However, Shin Corp assets, particularly Independent Television (iTV) and Shinawatra Satellite (Shin Sat), are different because they have benefitted from what many Thais see as preferential treatment during Prime Minister Thaksin's five-year rule when Shin Corp's stock market value more than quadrupled.

Shin Sat, for example, has reaped privileges on import duties. Thai AirAsia, an airline in the Shin Corp portfolio, has enjoyed reduced landing and parking fees. Advance Info Service, the mobile phone service and the cornerstone of the Shin Corp sale, has benefitted from monopoly power and a controversial conversion of expensive concession fees into cheaper excise taxes. Many Thais doubt whether these businesses would have grown as much if their owning family's patriarch has not been Thailand's prime minister.

Apart from having acquired what the Thai public see as contaminated goods, Temasek may run into trouble particularly with its ownership of iTV and Shin Sat. iTV is a product of a turbulent period in Thai political history. Its genesis traces back to the military-authoritarian period during 1991-92 and the technocrat government of former prime minister Anand Panyarachun. The bloody political catharsis of May 1992 in light of military-enforced news blackout and biased television reportage later provided the impetus for iTV. It is a TV station that was inspired by public broadcasting objectives. It was set up on the blood, sweat and tears of those who participated in the May 1992 uprising in uprooting the military-disguised government.

Of course, iTV eventually ran into financial pitfalls, and was taken over by Shin Corp. But it remained in Thai hands and in the domain of Thai public debates about the role of big business ownership of the media. Now that iTV has foreign owners, it would not be surprising if growing members of the Thai public demand to buy it back and to reclaim the spirit of post-1992 public broadcasting.

Shin Sat came into being in the same period as iTV. It was made possible by the International Telecommunication Union (ITU), an international regulatory agency, which granted operating rights to Thailand as a country due to its national satellite project. As a result, the satellite frequency of Shin Sat does not belong to the company per se but to Thailand. Shin Sat only has the right to use the frequency based on a concessionary agreement. Now that Shin Sat's owner is not Thai, the Thai public may be able to reclaim the frequency which has military and intelligence applications, while Temasek can certainly keep the satellites. Thailand may now have the option of developing its own satellite, public or private, to occupy the frequency originally granted to the country by the ITU.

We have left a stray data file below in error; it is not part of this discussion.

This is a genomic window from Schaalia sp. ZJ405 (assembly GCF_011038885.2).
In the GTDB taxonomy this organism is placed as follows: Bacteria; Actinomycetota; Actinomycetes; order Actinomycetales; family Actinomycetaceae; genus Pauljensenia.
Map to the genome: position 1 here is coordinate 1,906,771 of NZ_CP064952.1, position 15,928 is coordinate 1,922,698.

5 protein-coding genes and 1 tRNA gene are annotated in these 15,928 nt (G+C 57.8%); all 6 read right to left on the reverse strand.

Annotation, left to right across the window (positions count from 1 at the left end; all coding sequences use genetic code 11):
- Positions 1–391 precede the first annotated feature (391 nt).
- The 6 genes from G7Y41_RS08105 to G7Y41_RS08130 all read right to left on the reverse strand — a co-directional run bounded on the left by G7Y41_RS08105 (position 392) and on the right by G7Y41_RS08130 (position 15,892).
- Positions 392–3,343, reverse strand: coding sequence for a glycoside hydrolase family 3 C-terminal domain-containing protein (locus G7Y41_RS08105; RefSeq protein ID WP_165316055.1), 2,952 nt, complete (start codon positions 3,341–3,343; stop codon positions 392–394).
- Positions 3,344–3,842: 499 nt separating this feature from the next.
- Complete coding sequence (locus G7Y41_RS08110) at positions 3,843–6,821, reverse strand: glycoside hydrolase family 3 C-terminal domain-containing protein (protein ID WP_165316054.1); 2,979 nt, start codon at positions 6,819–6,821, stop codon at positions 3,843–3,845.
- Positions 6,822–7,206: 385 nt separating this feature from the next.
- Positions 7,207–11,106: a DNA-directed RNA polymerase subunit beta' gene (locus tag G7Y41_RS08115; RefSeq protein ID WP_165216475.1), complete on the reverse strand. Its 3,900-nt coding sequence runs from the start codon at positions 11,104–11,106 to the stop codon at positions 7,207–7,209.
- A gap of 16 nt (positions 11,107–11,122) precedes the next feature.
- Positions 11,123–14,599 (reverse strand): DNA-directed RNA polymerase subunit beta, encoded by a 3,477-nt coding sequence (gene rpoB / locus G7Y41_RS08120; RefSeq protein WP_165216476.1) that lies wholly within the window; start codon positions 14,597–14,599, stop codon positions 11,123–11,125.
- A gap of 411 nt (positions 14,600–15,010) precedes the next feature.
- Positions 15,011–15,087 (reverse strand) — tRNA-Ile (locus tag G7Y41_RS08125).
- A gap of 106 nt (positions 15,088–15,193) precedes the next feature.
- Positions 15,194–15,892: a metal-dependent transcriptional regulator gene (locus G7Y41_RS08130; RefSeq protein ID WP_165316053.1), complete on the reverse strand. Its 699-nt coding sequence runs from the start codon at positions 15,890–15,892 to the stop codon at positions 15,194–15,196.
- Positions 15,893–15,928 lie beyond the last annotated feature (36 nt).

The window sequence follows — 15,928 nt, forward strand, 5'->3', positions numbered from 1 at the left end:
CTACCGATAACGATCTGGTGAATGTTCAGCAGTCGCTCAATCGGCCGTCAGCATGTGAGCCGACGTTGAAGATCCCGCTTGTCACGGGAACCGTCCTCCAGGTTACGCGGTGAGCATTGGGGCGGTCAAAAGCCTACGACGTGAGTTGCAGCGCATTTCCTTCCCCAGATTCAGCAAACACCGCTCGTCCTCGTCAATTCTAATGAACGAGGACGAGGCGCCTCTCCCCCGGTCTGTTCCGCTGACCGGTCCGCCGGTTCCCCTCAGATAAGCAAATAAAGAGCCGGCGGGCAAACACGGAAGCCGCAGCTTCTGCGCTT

Having acquired what appear to be tainted assets, Temasek may soon face a host of murky issues. Its due diligence may have underestimated these controversies and longer-term liabilities. Perhaps Temasek was overconfident in its ability to weather the political fallout and legal conundrum. Perhaps Mr Thaksin and his family oversold Shin Corp to the Singaporean government's investment arm. As Thailand's political temperatures continue to rise after the Temasek-Shin Corp deal, the Singaporean company also has become an unwitting player in contentious Thai politics. It behoves Temasek and the Singaporean government's bilateral interests with Thailand to address these controversies by clarifying their intentions and plans for what they have just bought. Passivity and silence will only add fuel to the fire.

Thitinan Pongsudhirak is assistant professor of International Political Economy with the Department of International Relations, Faculty of Political Science, Chulalongkorn University.